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March 2, 2019
Originally published in the March 2019 issue of Tampa Bay Parenting Magazine.
It’s 3 a.m. and the MOSI Exhibits Team worked all night assembling heavy, but delicate dinosaur bones with a combination of muscle and heavy machinery. From a perch three stories above the ground, it hit me, that we were not only building a life-size diplodocus skeleton, but an immense source of excitement and inspiration towering over MOSI’s exhibits.
With a total length of around 90 feet (27 meters), the diplodocus is the star of MOSI’s Dinovations Lab, a Jurassic-themed exhibition opening March 2019. Dinovations Lab invites guests to explore the world of paleontology, the science of prehistoric life, in a base camp setting.
Although dinosaurs lived millions of years ago, these prehistoric beasts continue to live on in the hearts and imaginations of children everywhere. Kids relish being able to identify the names of their favorite prehistoric pals and gobble up dino knowledge like hungry T-Rexes. Dinosaurs are awesome and kids know it!
MOSI has known of the awesomeness of dinosaurs for decades and has engaged kids and families about paleontology through traveling exhibitions, camps, and fossil digs. Creating a dinosaur exhibition was about answering the questions of excited dinosaur enthusiasts such as: Why were dinosaurs so big? What did dinosaurs eat? Why did the dinosaurs go extinct? And the number one question of MOSI’s guests: Is it real?
MOSI’s dinosaur is an immense, realistic casting of actual fossilized bones. The diplodocus was one of the largest animals ever to roam our planet. Diplodocus, named for the formation of double beams on the underside of its tail, was a sauropod (long neck) that lived in North America about 150 to 155 million years ago during the late Jurassic Period. Unlike the Tyrannosaurus rex, it was a true Jurassic dinosaur. (Take that T-Rex.) One of the most significant features besides being a huge beast is that the diplodocus had an extremely long tail. Paleontologists believe that the diplodocus would use its tail like a whip, capable of making sonic booms to scare off predators and/or communicate with other diplodocus. Diplodocus was like a dino version of Indiana Jones!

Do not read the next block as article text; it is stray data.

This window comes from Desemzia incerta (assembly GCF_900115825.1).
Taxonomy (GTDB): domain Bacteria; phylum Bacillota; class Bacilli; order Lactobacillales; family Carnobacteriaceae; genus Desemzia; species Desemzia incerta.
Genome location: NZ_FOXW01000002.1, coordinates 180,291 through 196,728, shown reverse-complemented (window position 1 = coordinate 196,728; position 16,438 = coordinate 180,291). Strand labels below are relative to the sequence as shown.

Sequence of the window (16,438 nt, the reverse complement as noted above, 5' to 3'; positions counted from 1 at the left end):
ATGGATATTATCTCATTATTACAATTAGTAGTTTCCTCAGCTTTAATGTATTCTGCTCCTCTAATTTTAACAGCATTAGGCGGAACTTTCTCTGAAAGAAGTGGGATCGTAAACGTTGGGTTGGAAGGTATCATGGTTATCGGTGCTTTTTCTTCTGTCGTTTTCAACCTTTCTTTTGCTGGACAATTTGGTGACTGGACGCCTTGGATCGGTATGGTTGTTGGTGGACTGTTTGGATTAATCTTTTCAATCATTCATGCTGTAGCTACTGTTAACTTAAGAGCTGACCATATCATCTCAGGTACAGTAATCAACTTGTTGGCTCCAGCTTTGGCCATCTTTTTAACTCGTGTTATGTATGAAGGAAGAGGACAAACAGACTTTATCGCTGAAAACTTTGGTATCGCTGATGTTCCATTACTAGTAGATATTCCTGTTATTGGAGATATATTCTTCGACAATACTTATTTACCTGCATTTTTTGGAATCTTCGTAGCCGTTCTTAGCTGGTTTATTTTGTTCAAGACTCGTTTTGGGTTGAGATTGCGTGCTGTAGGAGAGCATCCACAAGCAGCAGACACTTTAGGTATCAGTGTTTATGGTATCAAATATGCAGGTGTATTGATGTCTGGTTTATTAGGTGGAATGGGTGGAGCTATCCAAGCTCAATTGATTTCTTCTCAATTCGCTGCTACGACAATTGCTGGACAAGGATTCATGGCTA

Besides featuring the coolest dinosaur of all time, MOSI’s new Dinovations Lab will tap into the excitement of dinosaur enthusiasts of all ages with PaleoLab investigations, crawl-through challenges, dino-themed animation in Fossil Films, and an opportunity to touch actual dino poop. For families new to the prehistoric world, we hope that the Lab will inspire a love for the mystery and wonderment for an incredible time on our planet when dinosaurs ruled and mammals drooled and were really small.
About the Author: Anthony Pelaez is the Senior Director of Exhibits and Innovation at the Museum of Science & Industry (MOSI). Educator, science adventurer, and world-class geek, Anthony is on a lifelong journey to create learning experiences that spark inspiration in kids and families.